April 17, 2018


Jeff Passan sees a potential MLB problem. In his latest column, he sees a pattern of attendance drop-off in large numbers, notwithstanding the horrible national weather.

After a weekend records for game  postponements, attendance is down precipitously, enough that one league official expressed concern that this isn’t simply a manifestation of the weather but something deeper and more troublesome for the game.
“I’m worried,” and executive told Passan. “The tanking scares me.”

Inside front offices all spring, officials wondered whether the significant number of teams that neither spent in free agency nor harbored realistic notions of contention would have a tangible, negative effect on fans attending games. The early numbers are chilling.

Compared to last season at this juncture, the Boston Red Sox are down about 2,500 fans a game. For the Chicago Cubs and St. Louis Cardinals, it’s nearly 5,000. The Cleveland Indians’ average crowd has dropped more than 5,000, the Texas Rangers’ more than 7,000 and the Pittsburgh Pirates more than 7,500. The Toronto Blue Jays, Detroit Tigers and Kansas City Royals each are in the 8,000-fan range, and the Miami Marlins are pushing 10,000. The most severe is the Baltimore Orioles, who have played six games at home and are at almost 16,000 fewer per.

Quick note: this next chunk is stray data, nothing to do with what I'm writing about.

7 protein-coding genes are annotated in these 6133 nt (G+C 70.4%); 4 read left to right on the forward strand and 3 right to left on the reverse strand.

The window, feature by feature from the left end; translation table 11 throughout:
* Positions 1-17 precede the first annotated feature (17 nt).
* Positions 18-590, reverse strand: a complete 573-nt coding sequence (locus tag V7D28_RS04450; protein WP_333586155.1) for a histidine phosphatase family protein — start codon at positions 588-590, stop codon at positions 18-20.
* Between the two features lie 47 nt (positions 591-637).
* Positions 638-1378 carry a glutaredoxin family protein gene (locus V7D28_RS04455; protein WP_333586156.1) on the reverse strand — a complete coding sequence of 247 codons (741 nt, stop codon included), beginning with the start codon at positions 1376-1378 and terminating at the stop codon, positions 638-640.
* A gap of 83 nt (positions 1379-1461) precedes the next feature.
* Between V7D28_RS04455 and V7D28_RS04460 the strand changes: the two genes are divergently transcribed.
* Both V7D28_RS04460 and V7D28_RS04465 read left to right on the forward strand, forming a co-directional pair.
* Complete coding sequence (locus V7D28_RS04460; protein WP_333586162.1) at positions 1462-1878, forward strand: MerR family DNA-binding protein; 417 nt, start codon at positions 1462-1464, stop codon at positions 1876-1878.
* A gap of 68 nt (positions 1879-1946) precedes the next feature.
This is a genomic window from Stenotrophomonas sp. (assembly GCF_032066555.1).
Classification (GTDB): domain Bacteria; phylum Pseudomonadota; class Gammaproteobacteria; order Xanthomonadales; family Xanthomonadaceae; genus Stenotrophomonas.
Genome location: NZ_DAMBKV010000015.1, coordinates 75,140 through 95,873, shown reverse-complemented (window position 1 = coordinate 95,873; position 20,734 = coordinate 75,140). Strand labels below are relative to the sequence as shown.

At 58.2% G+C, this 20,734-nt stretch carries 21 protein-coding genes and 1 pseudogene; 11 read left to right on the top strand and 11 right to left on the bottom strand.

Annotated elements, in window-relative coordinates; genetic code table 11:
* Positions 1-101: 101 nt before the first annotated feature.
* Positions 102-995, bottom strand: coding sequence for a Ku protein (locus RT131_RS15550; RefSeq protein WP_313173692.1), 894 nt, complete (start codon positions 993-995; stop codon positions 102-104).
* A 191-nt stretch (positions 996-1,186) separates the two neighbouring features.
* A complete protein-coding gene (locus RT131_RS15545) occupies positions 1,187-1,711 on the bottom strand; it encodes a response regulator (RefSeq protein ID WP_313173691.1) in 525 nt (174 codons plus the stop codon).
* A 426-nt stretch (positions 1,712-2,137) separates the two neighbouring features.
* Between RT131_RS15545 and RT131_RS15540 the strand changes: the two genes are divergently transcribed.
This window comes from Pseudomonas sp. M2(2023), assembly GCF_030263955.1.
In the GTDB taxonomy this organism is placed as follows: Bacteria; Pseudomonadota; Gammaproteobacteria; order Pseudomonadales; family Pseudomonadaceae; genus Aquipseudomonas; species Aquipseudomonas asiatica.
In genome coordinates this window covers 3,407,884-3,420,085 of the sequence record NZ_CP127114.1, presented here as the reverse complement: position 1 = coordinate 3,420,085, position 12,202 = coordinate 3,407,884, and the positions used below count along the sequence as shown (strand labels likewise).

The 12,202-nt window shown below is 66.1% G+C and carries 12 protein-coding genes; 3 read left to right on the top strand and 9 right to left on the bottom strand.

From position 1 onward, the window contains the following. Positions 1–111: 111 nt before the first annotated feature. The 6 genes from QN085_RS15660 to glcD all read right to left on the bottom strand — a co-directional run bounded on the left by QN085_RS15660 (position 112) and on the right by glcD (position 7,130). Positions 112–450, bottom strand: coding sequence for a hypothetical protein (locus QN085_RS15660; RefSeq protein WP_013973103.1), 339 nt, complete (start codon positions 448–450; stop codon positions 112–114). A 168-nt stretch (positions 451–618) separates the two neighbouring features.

Even if some are obviously weather-related, the numbers are nevertheless staggering. The average crowd of 27,532 over the 221 MLB games played this season is about 2,700 fans per game lower than last year through the same point. Over the course of a full season, that would amount to a drop of more than 6.5 million fans.

Now, the last time the league suffered through an April with more postponements than this was 2007. Over the first 225 games that season, the average crowd was 29,888. By the end of the year, that number leaped to 32,704 per game for a total of more than 79.5 million, still the largest attendance figure in the game’s history.

However, last season drew only 73 million fans.  A projected decline of 6. 5 million would be a 8.9 percent decline in attendance. Or at least $325 million in lost gate revenue to the owners.

Weather may have been an early factor. But the high cost of attending games and younger children not playing the sport as much due to school, video games and other entertainment options are other factors to consider. The King of American Sports, the NFL, saw a large decline in TV ratings. Some attributed it to the anthem protests. Others thought it was because parents have stopped allowing their children to play contact football because of concussions. If kids don't play the games they watch on TV, they will likely not watch those games as adults.

April 9, 2018


Baseball is a fundamental sport. You throw the ball, you hit the ball, you catch the ball and you run the bases. It has been a timeless game played by millions of people.

But the overlords of MLB want to mess with the rules to the point of absurdity.

The MLB executives want to "speed up the game." The reason is allegedly to attract attention-deficit disorder youngsters. But in reality, it is to appease the television networks who want to keep games in nice, neat, programmed blocks.